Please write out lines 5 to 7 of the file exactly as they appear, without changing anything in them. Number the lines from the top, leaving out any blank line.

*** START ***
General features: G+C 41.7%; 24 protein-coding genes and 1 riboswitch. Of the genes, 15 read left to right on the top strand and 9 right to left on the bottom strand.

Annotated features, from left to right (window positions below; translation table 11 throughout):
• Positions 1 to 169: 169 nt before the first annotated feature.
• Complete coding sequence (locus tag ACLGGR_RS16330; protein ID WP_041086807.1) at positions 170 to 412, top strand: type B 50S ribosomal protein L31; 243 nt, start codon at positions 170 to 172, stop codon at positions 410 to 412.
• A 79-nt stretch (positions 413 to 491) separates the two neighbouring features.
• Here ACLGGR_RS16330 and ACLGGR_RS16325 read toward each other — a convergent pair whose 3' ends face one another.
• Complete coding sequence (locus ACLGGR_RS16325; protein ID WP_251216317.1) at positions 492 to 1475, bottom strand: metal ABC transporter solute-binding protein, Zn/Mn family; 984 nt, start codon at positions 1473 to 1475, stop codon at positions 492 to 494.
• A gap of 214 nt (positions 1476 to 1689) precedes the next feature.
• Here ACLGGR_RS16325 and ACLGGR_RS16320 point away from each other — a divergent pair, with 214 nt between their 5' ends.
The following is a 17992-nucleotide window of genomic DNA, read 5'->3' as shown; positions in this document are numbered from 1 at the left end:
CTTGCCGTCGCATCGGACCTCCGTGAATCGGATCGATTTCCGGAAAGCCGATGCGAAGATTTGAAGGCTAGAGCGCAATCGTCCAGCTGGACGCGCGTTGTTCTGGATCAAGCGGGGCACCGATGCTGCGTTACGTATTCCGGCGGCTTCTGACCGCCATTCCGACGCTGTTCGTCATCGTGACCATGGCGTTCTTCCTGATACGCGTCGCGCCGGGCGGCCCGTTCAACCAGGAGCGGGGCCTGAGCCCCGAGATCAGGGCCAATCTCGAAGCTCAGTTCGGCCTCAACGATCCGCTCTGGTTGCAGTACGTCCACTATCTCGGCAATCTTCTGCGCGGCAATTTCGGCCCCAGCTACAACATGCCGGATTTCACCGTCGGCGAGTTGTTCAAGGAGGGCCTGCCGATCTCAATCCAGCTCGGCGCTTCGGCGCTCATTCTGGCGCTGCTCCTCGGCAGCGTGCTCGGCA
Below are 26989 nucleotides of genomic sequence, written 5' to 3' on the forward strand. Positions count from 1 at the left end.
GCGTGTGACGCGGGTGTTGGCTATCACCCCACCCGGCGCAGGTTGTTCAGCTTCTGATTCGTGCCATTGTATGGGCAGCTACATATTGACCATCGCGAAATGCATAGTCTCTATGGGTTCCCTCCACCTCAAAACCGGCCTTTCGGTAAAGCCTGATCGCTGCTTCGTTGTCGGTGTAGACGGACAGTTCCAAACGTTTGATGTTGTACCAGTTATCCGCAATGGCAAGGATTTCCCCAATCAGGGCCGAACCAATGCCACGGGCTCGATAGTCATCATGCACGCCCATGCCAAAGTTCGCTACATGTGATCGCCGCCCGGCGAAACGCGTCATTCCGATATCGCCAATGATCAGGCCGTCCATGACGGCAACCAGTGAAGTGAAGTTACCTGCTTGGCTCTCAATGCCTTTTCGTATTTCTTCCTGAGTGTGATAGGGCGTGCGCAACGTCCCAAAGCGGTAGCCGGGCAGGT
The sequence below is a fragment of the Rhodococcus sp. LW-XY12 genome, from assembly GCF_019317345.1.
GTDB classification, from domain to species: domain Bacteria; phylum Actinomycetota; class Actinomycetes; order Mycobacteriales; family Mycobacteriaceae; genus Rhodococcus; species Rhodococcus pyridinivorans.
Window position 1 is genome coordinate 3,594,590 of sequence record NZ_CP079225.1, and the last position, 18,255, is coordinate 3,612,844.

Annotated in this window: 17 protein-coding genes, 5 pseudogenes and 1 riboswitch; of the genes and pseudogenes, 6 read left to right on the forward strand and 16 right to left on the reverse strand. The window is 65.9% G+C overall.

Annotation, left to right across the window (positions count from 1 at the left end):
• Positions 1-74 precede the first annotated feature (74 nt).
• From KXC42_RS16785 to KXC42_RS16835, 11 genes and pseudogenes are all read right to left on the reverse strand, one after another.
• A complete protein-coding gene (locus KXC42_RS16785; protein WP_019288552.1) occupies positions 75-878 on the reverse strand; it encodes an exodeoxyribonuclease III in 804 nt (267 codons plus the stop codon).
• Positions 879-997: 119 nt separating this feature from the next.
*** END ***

• A 79-nt stretch (positions 413 to 491) separates the two neighbouring features.
• Here ACLGGR_RS16330 and ACLGGR_RS16325 read toward each other — a convergent pair whose 3' ends face one another.
• Complete coding sequence (locus ACLGGR_RS16325; protein ID WP_251216317.1) at positions 492 to 1475, bottom strand: metal ABC transporter solute-binding protein, Zn/Mn family; 984 nt, start codon at positions 1473 to 1475, stop codon at positions 492 to 494.